The Cardiac Insufficiency Bisoprolol Study - CIBIS

Description:

Bisoprolol vs. placebo for 2-year mortality in heart failure.

Hypothesis:

β-blockade, added to standard treatment of diuretics and vasodilators improves survival in moderate-severe heart failure patients. Overall mortality was not decreased.

Study Design

Study Design:

Patients Screened: Not given
Patients Enrolled: 641
NYHA Class: III=(95%), IV=(5%)
Mean Follow Up: 23 months
Mean Patient Age: 59
Female: 17
Mean Ejection Fraction: 25%

Patient Populations:

Chronic heart failure (NYHA Class III-IV)
Not on heart transplant waiting list
Must be on diuretic and vasodilator (preferably ACE inhibitor)
LVEF <40% (measured within 4 weeks of randomization)
Stability for at least six weeks before study entry

Exclusions:

Hypertrophic or restrictive cardiomyopathy
Predominant diastolic dysfunction
Valvular disease not surgically repaired with 6 months of entry
Recent myocardial infarction
Insulin dependent diabetes
Thyroid disease
Systolic blood pressure < 100 or > 160 mmHg
Pulse < 65/min

Primary Endpoints:

All cause mortality (mean follow-up 1.9 years)

Secondary Endpoints:

Tolerability of bisoprolol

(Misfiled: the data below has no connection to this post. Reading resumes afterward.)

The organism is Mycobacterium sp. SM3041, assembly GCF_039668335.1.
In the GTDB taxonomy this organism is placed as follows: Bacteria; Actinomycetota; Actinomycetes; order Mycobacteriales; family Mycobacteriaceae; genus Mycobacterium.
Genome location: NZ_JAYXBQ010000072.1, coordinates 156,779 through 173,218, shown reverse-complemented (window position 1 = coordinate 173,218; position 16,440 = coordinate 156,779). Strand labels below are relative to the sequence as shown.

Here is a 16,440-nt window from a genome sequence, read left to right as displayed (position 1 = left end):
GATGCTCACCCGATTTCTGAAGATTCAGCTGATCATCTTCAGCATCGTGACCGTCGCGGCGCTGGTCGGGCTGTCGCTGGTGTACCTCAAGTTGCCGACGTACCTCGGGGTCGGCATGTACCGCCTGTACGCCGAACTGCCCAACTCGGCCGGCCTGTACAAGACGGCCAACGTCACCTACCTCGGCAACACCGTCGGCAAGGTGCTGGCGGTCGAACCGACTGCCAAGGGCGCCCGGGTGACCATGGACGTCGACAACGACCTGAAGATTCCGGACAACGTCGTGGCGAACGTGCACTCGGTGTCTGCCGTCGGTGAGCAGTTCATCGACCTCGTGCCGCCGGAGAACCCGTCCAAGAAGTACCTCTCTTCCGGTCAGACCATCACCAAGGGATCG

Analysis of all critical events (cardiovascular and noncardiovascular)

Drug/Procedures Used:

Bisoprolol (1.25 - 5.0 mg/day)

Concomitant Medications:

ACE inhibitor (90%)
Other vasodilator (40%)
Digitalis (56%)
Diuretic (100%)
Amiodarone (20%)

Principal Findings:

20% risk reduction for mortality with bisoprolol at two years follow-up (p = 0.22).

No significant difference in sudden death or death related to ventricular arrhythmia between groups.

Bisoprolol significantly improved functional status and fewer patients on bisoprolol required hospitalization for cardiac decompensation (90 on placebo versus 61 on bisoprolol; p < 0.01)

More patients on bisoprolol improved at least one NYHA functional class (p = 0.04).

Interpretation:

"Results from this study confirm previous trials evidence that a progressively increasing dose of b-blocker in severe heart failure confers a functional benefit. Subgroup analysis suggested that benefit from b-blockade therapy was greater for those with nonischemic cardiomyopathy. Improvement in survival on b-blockade remains to be demonstrated." (From Abstract)

The CIBIS II trial was terminated early due to a strongly positive effect of beta blockade on heart failure.

References:

1. Circulation 1994; 90:1765-73. Final results
2. Circulation 1997;96(7):2197-205. Hemodynamics

Clinical Topics: Arrhythmias and Clinical EP, Cardiac Surgery, Heart Failure and Cardiomyopathies, Invasive Cardiovascular Angiography and Intervention, SCD/Ventricular Arrhythmias, Cardiac Surgery and Arrhythmias, Cardiac Surgery and Heart Failure, Acute Heart Failure, Heart Transplant

Keywords: Risk Reduction Behavior, Cardiomyopathies, Diuretics, Heart Failure, Bisoprolol, Hospitalization, Death, Sudden, Cardiac, Vasodilator Agents, Heart Transplantation


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